Gold and precious metals also act as counterbalancers. The year 2013 will be the first down year for gold in 12 years. If the stock market continues to inflate, it is possible for gold and other precious metals to fall further in price. However, if the stock market collapses and the economy enters a recession before the labor market reaches the Fed’s hoped-for employment target, the Fed may shoot for a higher explicit-inflation target. Support for a higher inflation target is already building among the more liberal Keynesians, many of whom dominate policymaking circles. If the Fed raises its inflation target, look for gold and precious metals prices to soar.
To help reduce volatility within equities, we favor dividend-paying stocks. We prefer to take returns up front in the form of high dividend payments today and the prospect of higher dividend payments tomorrow. Should the stock market enter a period of low growth, portfolios with a high dividend-yield will at least provide a modest income return.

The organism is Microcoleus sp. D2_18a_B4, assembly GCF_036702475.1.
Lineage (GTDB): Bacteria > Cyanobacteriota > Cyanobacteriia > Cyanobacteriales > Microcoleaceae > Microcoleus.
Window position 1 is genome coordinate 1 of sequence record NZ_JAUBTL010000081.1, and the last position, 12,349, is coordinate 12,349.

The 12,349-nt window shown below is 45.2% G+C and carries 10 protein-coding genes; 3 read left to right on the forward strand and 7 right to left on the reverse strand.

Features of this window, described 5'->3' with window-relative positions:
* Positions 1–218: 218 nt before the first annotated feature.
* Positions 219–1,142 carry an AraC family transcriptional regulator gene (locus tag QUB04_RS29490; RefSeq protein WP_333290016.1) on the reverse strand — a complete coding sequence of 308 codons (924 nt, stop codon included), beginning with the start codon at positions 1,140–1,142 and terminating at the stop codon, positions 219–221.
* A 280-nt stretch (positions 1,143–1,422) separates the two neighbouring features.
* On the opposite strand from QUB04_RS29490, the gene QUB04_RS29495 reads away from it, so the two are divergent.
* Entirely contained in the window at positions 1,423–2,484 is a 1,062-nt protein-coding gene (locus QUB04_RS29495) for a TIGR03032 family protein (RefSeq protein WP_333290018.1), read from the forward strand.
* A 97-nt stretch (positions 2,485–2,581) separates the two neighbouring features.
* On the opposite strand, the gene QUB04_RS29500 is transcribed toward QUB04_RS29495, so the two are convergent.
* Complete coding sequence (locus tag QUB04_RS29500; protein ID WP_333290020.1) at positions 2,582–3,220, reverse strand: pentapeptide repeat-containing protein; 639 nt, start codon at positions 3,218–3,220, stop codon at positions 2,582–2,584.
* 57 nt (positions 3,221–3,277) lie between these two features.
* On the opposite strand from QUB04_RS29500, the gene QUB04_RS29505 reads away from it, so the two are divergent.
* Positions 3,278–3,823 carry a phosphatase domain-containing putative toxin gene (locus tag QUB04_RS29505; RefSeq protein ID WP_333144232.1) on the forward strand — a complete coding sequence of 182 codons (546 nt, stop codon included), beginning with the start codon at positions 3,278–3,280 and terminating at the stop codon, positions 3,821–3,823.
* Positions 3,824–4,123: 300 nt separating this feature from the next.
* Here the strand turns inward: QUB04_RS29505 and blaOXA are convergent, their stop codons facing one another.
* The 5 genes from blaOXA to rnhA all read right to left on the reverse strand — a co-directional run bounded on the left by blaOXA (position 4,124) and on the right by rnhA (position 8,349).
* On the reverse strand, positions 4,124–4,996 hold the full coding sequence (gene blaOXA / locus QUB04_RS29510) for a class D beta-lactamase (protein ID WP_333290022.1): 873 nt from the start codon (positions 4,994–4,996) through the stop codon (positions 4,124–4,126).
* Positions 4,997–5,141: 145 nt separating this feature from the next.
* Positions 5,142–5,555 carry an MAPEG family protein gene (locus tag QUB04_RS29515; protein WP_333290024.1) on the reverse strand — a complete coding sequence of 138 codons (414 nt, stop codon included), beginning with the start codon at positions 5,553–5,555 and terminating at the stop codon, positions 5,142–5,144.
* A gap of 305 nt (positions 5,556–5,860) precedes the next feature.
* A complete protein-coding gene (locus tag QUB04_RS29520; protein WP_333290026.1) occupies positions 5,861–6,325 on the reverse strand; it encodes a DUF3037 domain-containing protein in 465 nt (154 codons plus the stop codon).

Dividend payers also tend to hold up better than non-dividend-payers when markets correct. In up markets, dividend-paying stocks have historically kept pace with the market; but in down markets, dividend payers have fallen less than stocks paying no dividends at all.
Over the long haul, a portfolio balanced across asset classes is generally the best idea for conservative retired and soon-to-be-retired investors. That’s not because balanced portfolios will necessarily post the highest long-term returns—over most long time-periods, stocks have posted the highest returns. Rather, balanced portfolios tend to work best because investors find it easier to ride out market volatility with this type of portfolio. By diversifying, investors help themselves to avoid the fear and regret that can emerge when one part of the financial markets takes a dive.